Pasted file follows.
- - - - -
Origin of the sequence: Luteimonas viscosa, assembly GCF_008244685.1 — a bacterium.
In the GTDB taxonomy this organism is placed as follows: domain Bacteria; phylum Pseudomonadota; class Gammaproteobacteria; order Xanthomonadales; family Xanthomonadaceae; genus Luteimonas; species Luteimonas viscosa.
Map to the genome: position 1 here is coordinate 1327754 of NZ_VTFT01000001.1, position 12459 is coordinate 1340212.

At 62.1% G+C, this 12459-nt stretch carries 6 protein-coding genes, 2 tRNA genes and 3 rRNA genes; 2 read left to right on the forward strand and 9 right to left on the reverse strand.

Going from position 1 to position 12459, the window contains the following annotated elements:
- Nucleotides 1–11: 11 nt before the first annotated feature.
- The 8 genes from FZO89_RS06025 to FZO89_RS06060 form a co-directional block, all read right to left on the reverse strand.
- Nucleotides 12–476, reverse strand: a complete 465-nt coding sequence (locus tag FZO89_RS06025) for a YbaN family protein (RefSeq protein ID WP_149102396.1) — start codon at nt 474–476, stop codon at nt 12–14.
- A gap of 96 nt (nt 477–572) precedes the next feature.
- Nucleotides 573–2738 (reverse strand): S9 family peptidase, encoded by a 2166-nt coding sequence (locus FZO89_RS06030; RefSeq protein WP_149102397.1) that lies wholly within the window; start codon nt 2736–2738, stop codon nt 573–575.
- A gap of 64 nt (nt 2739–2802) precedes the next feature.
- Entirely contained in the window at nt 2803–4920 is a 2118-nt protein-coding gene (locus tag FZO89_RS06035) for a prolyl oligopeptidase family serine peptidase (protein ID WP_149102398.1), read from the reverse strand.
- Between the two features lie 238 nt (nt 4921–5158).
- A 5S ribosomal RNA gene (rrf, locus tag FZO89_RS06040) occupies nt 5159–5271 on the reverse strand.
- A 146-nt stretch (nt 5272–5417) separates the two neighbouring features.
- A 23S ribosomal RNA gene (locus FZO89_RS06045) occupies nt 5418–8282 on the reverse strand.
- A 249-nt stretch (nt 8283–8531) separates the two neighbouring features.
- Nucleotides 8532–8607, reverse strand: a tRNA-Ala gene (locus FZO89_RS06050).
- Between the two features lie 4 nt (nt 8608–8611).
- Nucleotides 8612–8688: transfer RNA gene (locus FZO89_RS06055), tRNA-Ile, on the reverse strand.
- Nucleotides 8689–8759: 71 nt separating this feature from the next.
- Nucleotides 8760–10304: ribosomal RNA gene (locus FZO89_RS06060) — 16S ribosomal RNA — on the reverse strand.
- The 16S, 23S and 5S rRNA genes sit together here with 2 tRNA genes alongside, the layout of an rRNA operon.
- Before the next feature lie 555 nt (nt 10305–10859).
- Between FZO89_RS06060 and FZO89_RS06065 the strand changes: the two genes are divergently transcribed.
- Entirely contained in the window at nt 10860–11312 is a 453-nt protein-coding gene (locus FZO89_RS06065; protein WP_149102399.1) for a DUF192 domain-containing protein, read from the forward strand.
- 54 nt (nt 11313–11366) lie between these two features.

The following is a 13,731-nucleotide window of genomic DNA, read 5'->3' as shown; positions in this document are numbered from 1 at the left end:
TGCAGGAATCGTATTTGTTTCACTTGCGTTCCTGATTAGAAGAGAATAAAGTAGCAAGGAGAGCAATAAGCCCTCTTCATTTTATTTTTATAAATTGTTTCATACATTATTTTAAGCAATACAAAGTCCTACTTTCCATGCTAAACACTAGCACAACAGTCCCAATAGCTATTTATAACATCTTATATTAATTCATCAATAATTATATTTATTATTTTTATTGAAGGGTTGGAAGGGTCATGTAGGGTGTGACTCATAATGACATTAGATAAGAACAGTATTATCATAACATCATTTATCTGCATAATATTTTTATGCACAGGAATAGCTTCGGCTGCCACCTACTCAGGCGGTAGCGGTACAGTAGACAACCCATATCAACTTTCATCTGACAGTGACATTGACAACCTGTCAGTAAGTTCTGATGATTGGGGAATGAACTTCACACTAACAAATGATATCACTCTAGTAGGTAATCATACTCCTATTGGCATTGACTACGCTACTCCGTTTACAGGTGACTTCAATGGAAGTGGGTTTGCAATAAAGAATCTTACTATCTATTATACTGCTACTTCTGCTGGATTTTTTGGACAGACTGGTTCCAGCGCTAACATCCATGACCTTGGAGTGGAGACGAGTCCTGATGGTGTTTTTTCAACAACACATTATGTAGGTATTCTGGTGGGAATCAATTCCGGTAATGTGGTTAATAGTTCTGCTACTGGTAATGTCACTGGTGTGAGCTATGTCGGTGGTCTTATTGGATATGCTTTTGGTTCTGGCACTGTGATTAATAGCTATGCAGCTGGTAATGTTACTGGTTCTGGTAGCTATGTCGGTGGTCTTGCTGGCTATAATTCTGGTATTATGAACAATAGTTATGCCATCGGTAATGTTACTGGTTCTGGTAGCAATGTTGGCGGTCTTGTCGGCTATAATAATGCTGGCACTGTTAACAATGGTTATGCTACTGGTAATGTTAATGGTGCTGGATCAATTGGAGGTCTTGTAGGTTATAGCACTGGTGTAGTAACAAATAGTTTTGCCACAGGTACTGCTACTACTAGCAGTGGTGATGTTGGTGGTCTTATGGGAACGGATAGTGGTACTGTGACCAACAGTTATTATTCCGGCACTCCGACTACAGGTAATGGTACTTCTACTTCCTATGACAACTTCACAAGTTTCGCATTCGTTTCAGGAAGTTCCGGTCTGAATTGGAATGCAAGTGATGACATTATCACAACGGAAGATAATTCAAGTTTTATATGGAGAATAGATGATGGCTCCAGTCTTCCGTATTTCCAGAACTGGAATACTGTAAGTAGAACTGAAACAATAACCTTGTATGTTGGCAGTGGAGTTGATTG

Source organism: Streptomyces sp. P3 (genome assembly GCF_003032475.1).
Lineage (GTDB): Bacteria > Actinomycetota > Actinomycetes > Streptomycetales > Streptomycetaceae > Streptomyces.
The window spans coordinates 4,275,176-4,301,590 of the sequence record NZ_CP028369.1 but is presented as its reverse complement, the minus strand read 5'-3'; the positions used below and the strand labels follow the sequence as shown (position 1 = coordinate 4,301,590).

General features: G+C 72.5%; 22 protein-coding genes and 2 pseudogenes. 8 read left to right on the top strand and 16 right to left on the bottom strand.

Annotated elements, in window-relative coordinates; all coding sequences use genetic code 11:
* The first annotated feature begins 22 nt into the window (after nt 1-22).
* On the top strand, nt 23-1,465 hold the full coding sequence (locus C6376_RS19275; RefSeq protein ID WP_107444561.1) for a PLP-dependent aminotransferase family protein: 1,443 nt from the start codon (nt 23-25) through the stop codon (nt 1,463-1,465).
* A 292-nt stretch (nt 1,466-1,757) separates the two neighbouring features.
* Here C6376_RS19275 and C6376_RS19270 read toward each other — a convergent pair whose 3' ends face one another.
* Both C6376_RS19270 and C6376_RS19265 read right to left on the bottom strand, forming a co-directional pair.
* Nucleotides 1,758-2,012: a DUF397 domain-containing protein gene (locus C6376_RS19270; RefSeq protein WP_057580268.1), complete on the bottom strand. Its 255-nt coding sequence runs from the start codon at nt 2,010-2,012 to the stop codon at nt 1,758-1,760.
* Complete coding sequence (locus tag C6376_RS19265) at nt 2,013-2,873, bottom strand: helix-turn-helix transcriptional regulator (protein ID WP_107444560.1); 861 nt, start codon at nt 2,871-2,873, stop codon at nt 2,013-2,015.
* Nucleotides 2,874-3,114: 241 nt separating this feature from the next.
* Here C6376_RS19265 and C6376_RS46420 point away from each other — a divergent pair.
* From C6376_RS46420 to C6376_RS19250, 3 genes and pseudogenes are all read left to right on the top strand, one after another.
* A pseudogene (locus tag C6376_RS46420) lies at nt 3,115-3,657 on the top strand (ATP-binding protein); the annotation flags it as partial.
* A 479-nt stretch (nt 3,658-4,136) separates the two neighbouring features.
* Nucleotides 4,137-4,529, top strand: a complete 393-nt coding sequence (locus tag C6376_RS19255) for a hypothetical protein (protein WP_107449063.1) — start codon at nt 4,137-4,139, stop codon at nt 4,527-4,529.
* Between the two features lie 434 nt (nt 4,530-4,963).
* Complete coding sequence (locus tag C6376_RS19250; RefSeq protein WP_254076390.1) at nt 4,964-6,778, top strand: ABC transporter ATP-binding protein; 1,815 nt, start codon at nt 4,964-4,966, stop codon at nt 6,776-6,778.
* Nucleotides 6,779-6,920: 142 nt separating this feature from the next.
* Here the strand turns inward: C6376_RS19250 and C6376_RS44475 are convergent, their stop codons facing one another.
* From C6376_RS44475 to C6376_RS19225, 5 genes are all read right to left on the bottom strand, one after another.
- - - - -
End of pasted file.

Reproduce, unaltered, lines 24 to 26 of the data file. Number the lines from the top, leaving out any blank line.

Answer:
- Before the next feature lie 555 nt (nt 10305–10859).
- Between FZO89_RS06060 and FZO89_RS06065 the strand changes: the two genes are divergently transcribed.
- Entirely contained in the window at nt 10860–11312 is a 453-nt protein-coding gene (locus FZO89_RS06065; protein WP_149102399.1) for a DUF192 domain-containing protein, read from the forward strand.